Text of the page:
Tomorrow’s Washington Post will feature an op-ed by Emory University PoliSci professor Alan Abramowitz (“In These Primary Numbers, Warnings for the Fall“) that seeks to turn logic and rationality on its head for the purposes of calling White America racist.
“Voting patterns in Indiana and North Carolina show that resistance to a black candidate among some white Democrats remains a serious threat to his chances in November,” Abramowitz writes. “Obama continues to have particular difficulty with one segment of the Democratic electorate: white working-class voters.”
His explanation of this is long on unsubstantiated, not-rationally-supportable conjecture, and his conclusions lack anything remotely resembling evidence or facts. I suppose that’s the price one pays for (or the benefit of) being a political “scientist”: rather than having an academic specialty that prepares one to conduct research (and draw conclusions from that research) and analysis, all a political “scientist” like Abramowitz seems to feel the need to do is obtain numbers. His analysis and conclusions drawn from those numbers are all assumption, with no explanation added as to how those conclusions were reached, or why they should be accepted as correct.
The backdoor assault on working-class whites begins with Abramowitz’s declaration that, despite a dearth of “overtly racist beliefs” (which he concedes “are much mess prevalent among white Americans of all classes today”), “a more subtle form of prejudice, which social scientists sometimes call symbolic racism, is still out there — especially among working-class whites.”
“Symbolic racism,” he explains, “means believing that African American poverty and other problems are largely the result of lack of ambition and effort, rather than white racism and discrimination.”
So Abramowitz has set his premise: “African American poverty and other problems” are the result of “white racism and discrimination.” If you don’t agree, you’re a racist. Further, if you don’t agree with that, then there is no point in your continuing to read Abramowitz’s assault-on-logic of a column, because the information he provides in the remainder of the piece for the purpose of fomenting guilt or outrage quite simply won’t make sense to you — and certainly won’t provoke that intended reaction.
You see, Abramowitz doesn’t bother to expand on that premise by explaining just how it is that the African American community’s problems are all being caused by racist whites; he just assumes — and wants you to assume — that it’s true, and to operate from that point of view as you read the rest of what he has to say.
The rest of the column is dedicated to showing how widespread the attitude that the African American community’s problems aren’t to be solely chalked up to bigoted white crackers is; you are expected to agree with him that that attitude and opinion is not only incorrect, but abhorrent. Some examples:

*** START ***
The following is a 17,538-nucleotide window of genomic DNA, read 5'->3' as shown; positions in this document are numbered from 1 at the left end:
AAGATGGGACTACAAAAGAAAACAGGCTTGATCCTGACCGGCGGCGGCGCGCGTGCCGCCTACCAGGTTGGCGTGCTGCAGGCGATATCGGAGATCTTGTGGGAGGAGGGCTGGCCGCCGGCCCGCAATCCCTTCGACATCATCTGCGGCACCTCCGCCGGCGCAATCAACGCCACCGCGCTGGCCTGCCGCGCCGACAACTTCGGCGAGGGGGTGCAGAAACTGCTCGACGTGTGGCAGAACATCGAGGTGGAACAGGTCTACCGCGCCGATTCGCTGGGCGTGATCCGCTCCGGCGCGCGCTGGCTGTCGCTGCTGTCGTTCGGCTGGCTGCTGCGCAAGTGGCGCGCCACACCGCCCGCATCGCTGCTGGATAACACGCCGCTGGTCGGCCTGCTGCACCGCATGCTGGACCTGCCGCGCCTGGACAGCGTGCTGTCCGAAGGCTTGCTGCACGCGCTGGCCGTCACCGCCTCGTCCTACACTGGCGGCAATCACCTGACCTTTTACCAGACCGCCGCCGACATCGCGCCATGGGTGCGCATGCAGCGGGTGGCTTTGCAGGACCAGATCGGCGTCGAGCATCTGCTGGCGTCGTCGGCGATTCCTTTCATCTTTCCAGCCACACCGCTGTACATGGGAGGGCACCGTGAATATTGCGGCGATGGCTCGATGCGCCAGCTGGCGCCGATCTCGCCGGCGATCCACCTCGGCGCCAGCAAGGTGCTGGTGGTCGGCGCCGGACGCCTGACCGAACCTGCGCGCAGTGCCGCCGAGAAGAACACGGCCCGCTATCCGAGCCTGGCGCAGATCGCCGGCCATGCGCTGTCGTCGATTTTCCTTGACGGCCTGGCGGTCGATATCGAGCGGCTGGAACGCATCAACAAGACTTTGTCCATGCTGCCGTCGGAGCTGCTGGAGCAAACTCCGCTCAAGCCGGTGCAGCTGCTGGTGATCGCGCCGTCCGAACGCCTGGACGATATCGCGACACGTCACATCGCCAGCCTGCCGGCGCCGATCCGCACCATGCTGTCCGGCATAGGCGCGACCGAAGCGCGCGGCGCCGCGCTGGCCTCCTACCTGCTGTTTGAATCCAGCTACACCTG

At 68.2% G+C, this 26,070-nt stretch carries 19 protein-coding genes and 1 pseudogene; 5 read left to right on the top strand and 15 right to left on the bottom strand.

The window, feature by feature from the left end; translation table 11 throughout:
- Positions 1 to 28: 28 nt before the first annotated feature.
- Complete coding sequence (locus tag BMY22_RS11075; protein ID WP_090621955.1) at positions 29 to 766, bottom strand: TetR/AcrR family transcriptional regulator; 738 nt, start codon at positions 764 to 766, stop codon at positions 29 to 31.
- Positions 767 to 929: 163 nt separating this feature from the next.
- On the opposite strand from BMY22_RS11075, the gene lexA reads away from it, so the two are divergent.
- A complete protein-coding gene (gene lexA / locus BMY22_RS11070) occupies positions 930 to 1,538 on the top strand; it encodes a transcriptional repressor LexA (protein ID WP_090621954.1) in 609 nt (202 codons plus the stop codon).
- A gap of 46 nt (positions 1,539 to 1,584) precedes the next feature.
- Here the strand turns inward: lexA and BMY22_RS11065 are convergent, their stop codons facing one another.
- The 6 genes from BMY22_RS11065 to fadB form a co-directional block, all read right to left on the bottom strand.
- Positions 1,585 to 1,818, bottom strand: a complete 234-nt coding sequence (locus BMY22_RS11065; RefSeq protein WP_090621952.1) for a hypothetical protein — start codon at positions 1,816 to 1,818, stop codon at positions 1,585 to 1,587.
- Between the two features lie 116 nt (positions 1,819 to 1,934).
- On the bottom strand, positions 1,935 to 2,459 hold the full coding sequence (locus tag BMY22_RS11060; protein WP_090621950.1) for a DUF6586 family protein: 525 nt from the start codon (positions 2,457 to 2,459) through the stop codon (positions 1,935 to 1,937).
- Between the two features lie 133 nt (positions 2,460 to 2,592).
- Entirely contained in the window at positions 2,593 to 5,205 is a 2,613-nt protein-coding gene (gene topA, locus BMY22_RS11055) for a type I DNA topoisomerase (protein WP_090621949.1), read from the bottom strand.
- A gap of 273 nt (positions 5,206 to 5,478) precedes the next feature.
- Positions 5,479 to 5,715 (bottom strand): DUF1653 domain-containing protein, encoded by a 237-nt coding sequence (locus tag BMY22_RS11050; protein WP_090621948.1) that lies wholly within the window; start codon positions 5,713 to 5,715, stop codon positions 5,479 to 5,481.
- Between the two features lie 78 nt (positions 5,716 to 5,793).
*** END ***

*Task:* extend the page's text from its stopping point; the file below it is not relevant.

Almost 60 percent of white voters agreed with the statement that “blacks should try harder to succeed.” A startling 43 percent of white college graduates nodded at this one, along with 71 percent of whites with no college education.
“Startling” indeed. Was that supposed to be a hard-hitting statistic?
Fully 49 percent of white voters disagreed with the statement that “history makes it more difficult for blacks to succeed.” Forty percent of white college graduates disagreed with it, along with 58 percent of whites with no college education.
Wow; that’s just unbelievable. “Fully 49 percent of white voters” clearly must weigh the same as a duck and be made of wood — or whatever the racist version of that equation (which is as scientific as Abramowitz’s argument) is.
Anyway, on top of those two hard-hitting statistics (and the absent logic and analysis explaining why holding those “startling” attitudes not only make one racist, but are incorrect in the first place) is…nothing. The good “science” professor from Emory University has apparently blown his wad on just those two underwhelming polling results.
What — were you expecting more? Hey, I warned you: if you didn’t buy into the initial premise — that the belief that “African American poverty and other problems” are not the result of “white racism and discrimination” makes you a “symbolic racist” — then there was little or no point in reading the rest of the column, as it would make little sense, and utterly fail to provoke the outrage at, and shame of, those racist working-class whites that Abramowitz was do desperately hoping to achieve.
Oh, yes, the end of the piece. Abramowitz concludes:
Of course, these results don’t mean that Obama won’t win over white working-class voters. … Democrats must hope that disapproval of Bush could lead working-class voters to begrudgingly approve of a black presidential candidate.
Hm. I would argue that “Democrats must hope” that they have people in their arsenal of writers and academics who are more capable of making, and backing up, an actual argument than poor Professor Abramowitz. Then again, most high school essays are better constructed and better argued, so I don’t worry that there’s someone out there, from the age of fifteen up, who can serve as a sharper mind, and present a clearer and more coherent argument, than Abramowitz.
I have to say, it’s definitely a good thing that this wasn’t submitted to, rather then by, the good Professor, as I feel confident saying that such assumption, and such utter failure to back up both premise and argument, would surely have earned the erstwhile student who produced such poor work a less-than-stellar grade.